“Of course, as we can see, the art has not died out, and many young artists have taken up the craft of wabori and tebori,” Skutlin said. “While the traditional apprenticeship system may certainly be in danger of dying out, the technique is still very much alive, and I believe that interest from non-Japanese will help to keep it alive.”
Rather than imminent extinction, the most pressing issue for Japan’s tattoo world today is more likely the possibility that history could repeat itself; namely, through official efforts to reign in the art. During the Edo Period (1603-1868), Japan was under sumptuary laws, which banned tattoos as a forbidden form of luxury. Having inked skin was thought to be “deleterious to public morals.” When the Tokugawa shogunate crumbled, bringing the Edo Period to a close, the emperor was returned to power and the tattoo ban was vigorously enforced in the hopes of presenting a good face to Japan’s new Western visitors. Throughout this long period of prohibition, the art remained underground until General MacArthur’s post-WWII legal reforms lifted the ban, allowing people to show their ink in the light of day for the first time in centuries.
Although tattoo artists are now free to operate in Japan, an incident happened on September 8, 2015, which sent a chill through the country’s network of ink aficionados. On that fateful day, Taiki Masuda, an Osaka-based tattoo artist, was accused of violating the Medical Practitioners Law (1948), which requires tattooists to be licensed medical practitioners (in theory at least).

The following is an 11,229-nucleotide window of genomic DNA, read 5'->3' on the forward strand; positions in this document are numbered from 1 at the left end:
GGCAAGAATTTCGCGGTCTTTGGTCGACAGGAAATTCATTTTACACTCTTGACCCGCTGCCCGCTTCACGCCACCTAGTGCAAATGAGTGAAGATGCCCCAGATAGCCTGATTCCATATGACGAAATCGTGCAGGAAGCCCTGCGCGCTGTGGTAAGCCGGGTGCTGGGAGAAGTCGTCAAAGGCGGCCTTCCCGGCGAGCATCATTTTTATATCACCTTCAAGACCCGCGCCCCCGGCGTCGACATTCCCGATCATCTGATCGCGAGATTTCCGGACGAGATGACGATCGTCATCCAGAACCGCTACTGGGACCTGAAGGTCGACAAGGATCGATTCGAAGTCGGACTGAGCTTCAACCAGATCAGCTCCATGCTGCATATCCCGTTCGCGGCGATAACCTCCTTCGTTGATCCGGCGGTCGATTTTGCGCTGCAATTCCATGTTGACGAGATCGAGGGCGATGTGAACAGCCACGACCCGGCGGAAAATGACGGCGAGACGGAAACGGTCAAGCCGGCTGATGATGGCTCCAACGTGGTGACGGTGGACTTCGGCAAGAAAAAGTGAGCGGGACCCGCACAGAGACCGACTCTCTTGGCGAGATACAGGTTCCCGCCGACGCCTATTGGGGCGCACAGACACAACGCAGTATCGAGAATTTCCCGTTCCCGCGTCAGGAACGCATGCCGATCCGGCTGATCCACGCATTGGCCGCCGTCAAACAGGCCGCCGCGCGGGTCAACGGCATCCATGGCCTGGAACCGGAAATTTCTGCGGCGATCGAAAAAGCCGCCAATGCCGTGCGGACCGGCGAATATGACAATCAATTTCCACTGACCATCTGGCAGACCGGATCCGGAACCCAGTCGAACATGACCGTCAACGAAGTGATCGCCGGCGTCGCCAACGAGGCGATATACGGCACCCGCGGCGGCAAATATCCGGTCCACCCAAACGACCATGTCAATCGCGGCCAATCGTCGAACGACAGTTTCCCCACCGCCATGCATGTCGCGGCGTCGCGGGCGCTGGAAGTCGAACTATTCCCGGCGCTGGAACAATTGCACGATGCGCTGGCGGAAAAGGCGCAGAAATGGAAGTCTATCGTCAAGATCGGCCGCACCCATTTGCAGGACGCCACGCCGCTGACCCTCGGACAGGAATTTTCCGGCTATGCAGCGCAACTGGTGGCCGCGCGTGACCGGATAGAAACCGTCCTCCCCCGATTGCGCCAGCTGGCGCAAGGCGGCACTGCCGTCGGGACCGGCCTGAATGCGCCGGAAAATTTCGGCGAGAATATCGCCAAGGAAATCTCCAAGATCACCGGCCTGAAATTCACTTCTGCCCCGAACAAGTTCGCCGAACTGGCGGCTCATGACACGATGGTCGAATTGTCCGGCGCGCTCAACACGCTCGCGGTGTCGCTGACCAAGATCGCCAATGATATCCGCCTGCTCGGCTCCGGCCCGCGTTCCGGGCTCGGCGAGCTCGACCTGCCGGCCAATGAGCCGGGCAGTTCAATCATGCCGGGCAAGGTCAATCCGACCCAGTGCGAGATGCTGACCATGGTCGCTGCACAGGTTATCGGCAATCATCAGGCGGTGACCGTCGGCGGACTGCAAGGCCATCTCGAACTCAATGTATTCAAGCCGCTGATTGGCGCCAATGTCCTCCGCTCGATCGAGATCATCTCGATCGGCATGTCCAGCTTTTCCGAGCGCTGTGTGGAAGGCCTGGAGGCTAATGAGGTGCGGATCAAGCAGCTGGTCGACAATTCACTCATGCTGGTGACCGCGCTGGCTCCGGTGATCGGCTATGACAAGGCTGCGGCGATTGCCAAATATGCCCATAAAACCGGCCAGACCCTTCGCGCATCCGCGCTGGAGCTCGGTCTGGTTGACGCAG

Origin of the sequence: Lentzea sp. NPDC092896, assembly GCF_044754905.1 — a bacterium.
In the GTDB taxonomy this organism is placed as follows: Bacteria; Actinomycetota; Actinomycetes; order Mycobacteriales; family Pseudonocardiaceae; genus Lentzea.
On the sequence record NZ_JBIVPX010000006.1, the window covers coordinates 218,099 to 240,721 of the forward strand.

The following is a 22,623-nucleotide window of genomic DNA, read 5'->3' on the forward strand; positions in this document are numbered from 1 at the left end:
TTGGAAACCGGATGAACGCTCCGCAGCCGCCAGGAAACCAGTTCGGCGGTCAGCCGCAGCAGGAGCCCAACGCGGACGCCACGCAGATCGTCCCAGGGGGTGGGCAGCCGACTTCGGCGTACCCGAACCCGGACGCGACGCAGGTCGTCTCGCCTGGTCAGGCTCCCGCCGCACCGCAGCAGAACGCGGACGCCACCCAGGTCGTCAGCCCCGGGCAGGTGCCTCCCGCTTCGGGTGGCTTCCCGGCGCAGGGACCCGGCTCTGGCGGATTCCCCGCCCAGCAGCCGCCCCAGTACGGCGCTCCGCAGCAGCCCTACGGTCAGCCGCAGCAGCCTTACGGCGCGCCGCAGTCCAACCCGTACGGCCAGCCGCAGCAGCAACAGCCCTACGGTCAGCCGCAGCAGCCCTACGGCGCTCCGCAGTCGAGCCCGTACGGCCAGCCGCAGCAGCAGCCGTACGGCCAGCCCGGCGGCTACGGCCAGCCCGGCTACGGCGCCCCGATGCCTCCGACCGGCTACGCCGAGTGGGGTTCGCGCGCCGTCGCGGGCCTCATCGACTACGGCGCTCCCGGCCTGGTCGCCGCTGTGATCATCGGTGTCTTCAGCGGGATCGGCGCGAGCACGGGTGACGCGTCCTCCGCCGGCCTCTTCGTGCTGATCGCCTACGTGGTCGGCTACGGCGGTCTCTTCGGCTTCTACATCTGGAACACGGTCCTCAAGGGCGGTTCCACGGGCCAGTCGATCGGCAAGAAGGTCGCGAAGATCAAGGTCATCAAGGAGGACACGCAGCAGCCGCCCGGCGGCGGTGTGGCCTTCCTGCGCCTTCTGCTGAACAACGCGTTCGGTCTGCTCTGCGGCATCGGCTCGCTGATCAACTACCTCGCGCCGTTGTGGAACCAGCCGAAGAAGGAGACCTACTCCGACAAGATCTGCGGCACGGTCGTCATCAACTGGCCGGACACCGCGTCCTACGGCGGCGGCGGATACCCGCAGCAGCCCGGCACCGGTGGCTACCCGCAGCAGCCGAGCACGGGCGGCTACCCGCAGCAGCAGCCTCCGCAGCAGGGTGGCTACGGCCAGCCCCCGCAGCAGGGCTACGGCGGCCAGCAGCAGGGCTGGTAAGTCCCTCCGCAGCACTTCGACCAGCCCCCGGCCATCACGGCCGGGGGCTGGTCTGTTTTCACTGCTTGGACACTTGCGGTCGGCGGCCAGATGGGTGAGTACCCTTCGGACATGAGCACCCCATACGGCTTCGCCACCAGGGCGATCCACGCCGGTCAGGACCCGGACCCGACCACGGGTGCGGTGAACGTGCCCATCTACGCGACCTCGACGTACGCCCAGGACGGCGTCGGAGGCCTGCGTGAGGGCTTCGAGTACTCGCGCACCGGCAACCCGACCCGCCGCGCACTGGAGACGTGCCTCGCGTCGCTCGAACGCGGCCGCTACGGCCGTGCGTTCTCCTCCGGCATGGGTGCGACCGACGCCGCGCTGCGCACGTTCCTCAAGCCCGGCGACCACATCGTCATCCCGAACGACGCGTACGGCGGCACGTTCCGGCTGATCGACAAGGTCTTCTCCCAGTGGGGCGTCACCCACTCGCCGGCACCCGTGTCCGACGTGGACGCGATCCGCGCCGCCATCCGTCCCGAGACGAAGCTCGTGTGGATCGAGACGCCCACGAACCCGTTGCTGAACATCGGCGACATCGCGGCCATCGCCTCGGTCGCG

Until this incident, the police had drawn a line between tattoo artists who are doing work for yakuza and those who are tattooing the general population. But Masuda’s case calls this status quo into question. In response, concerned tattoo artists and clients have formed an initiative, Save Tattooing, with the aim of protecting the right of tattoo artists to operate in Japan.
“The Save Tattooing movement is a highly contentious issue even among tattoo artists and enthusiasts here, as many feel that litigation, petitioning, and fundraising are only going to cast tattooing in a negative light,” Skutlin said. “However, the fact that tattooing is, while legal, technically punishable under Article 17 of the Medical Practitioners Law, means that some kind of regulatory system is needed to remove it from the current gray area that it occupies in Japanese law.”